The good news is that the big fish are still there. The bad news is that the recent floodwaters have removed the submerged tree that has accumulated the convenient sandbar, probably dooming the access to a slow, eroding disappearance. I guess that I’d better get that lunker this year as he might not be reachable much longer.

Disappointed at losing a big fish, a not uncommon feeling on the Haw, I moved to the head of the Big Slick, home of the best bass I’ve caught over the past couple of years, but could scare up nothing more. I saw fish and endured the indignity of watching several fine bass jump clear of the water, twenty feet in front of me, chasing something. I couldn’t discern what and couldn’t match it from my fly box. But I always find my way back to Big Slick when visiting the Haw, so just let them keep jumping.

At the head of Big Slick, I stood in shin deep water, allowing the thin sun to dry and warm me while I struggled to solve the puzzle. When beaten, I stepped back into deeper water and quickly decided that I was not of a mind to get wet and cold again, so I headed for the eastern shore, and the path home. I walked up small tributary streams that had been scoured by the winter rains, exposing streambed roots so that they looked like fallen ladders. Water is a powerful element.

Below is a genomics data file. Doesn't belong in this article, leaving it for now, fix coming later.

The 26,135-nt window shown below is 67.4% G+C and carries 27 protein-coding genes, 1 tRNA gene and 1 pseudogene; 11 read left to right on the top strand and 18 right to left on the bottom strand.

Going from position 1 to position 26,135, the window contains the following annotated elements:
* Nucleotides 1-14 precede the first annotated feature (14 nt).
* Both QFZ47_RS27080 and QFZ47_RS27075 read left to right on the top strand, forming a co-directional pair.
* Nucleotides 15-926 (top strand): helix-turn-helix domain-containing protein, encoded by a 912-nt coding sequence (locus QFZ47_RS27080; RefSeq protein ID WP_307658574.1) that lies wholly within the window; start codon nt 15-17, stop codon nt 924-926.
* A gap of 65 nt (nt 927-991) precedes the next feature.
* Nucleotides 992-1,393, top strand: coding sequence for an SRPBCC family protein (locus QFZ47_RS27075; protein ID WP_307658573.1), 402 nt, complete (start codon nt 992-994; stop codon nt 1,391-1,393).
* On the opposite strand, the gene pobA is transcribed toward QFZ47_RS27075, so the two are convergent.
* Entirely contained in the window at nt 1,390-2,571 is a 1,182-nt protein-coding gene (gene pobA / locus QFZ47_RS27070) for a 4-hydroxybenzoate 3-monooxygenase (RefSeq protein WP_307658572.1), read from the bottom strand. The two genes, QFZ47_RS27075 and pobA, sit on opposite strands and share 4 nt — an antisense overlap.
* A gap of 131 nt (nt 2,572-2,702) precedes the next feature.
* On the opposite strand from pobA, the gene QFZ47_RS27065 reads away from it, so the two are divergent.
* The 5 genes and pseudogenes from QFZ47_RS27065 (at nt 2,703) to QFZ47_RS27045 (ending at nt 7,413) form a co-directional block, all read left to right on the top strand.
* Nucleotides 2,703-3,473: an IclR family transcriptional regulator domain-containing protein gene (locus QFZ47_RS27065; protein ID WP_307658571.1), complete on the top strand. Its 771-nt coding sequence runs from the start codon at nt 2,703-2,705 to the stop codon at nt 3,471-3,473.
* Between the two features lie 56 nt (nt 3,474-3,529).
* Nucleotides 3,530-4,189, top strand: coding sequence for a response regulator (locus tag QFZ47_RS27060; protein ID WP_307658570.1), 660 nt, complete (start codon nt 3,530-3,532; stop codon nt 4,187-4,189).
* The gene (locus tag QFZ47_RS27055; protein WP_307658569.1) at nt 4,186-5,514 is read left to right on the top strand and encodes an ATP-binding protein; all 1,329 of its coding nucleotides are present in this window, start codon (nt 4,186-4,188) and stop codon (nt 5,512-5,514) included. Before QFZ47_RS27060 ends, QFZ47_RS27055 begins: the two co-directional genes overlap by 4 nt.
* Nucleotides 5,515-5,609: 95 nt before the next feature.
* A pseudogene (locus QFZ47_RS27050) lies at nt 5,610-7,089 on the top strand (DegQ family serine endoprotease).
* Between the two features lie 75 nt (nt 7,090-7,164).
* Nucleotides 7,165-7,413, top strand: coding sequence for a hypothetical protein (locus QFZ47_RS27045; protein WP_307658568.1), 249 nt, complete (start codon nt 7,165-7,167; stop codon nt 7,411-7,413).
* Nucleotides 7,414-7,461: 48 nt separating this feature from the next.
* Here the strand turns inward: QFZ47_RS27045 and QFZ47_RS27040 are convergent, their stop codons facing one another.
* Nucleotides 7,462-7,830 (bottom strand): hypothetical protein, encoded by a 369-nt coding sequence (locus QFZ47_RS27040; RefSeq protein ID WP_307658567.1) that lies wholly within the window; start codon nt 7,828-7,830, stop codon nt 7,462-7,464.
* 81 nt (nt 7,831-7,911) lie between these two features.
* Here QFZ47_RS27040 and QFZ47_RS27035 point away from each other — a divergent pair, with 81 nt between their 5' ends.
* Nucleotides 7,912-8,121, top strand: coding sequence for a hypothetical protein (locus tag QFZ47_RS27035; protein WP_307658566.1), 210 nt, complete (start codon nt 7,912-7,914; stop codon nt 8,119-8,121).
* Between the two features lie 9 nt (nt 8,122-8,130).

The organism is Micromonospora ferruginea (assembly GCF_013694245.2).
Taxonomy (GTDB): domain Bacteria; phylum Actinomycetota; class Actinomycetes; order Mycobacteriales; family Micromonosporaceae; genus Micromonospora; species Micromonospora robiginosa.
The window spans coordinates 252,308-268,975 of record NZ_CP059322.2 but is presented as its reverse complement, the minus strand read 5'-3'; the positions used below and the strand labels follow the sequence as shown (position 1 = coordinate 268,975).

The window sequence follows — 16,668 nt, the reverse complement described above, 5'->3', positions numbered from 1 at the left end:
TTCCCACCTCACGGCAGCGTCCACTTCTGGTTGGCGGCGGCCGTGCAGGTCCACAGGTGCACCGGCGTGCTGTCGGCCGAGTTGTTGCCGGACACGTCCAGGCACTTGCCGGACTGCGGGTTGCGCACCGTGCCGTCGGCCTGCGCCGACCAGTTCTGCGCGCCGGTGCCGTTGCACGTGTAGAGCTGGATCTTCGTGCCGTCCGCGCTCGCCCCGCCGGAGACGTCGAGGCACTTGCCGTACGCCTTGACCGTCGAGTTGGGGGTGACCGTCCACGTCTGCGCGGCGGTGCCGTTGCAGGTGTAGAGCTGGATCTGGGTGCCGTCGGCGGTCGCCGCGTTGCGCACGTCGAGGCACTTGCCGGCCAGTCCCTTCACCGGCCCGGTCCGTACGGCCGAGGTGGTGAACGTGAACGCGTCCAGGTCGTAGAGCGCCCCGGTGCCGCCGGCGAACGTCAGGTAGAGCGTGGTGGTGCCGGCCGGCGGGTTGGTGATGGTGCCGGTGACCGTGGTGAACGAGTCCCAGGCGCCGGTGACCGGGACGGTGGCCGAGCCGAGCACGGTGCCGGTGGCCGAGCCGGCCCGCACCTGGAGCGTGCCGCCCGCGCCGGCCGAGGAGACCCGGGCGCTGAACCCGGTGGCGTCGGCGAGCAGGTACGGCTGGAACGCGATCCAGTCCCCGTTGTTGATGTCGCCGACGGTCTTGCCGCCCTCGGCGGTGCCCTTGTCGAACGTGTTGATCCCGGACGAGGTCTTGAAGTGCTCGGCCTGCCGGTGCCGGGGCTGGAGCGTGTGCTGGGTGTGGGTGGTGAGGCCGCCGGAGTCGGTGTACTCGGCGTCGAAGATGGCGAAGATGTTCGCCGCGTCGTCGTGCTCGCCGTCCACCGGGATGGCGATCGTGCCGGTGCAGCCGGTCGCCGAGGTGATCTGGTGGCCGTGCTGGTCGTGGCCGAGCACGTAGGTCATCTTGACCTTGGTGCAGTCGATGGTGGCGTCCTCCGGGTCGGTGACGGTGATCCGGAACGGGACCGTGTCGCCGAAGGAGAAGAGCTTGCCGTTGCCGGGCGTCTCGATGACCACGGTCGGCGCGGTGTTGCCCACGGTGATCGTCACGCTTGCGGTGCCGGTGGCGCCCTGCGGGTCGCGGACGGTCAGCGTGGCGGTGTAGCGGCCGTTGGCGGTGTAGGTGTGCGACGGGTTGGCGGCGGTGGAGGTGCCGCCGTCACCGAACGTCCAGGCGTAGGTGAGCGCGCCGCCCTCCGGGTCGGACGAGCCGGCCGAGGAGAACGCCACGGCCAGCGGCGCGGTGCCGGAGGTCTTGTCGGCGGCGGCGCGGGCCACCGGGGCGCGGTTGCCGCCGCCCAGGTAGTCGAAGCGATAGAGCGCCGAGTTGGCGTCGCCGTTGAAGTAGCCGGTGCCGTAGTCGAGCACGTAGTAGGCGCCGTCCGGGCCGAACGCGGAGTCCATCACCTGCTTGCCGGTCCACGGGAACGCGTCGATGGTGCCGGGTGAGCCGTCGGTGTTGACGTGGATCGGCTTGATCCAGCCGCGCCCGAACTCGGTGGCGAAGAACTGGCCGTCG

The path home seemed even more overgrown than it was three hours earlier, and at the pace of spring growth around here, it probably was. I trudged the twisty mile home, dumped my gear on the covered porch, and closed another pleasant and unremarkable day on the Haw.

And the fact that such a delightful day was unremarkable makes it, and all the others like it, so special to me.

1 comment:

Anonymous said...

Fantastic spring photos...I particularly love the trail and the bank tree roots.

In one of my favorite books, Rick Darke's The American Woodland Garden, he devotes the entire second chapter to photographing, from a fixed location, the changes in a woodland stream over the course over a 15-year period. Rather fascinating, and your comments regarding changes in the river remind me of this.

And now that I think of it, this might be a book that your wife would like. I've seen no other landscaping book that is so genuinely rooted in native wilderness. An oversized hardback, text of almost unbelievable insight, and stunning photos. Mother's Day! :-)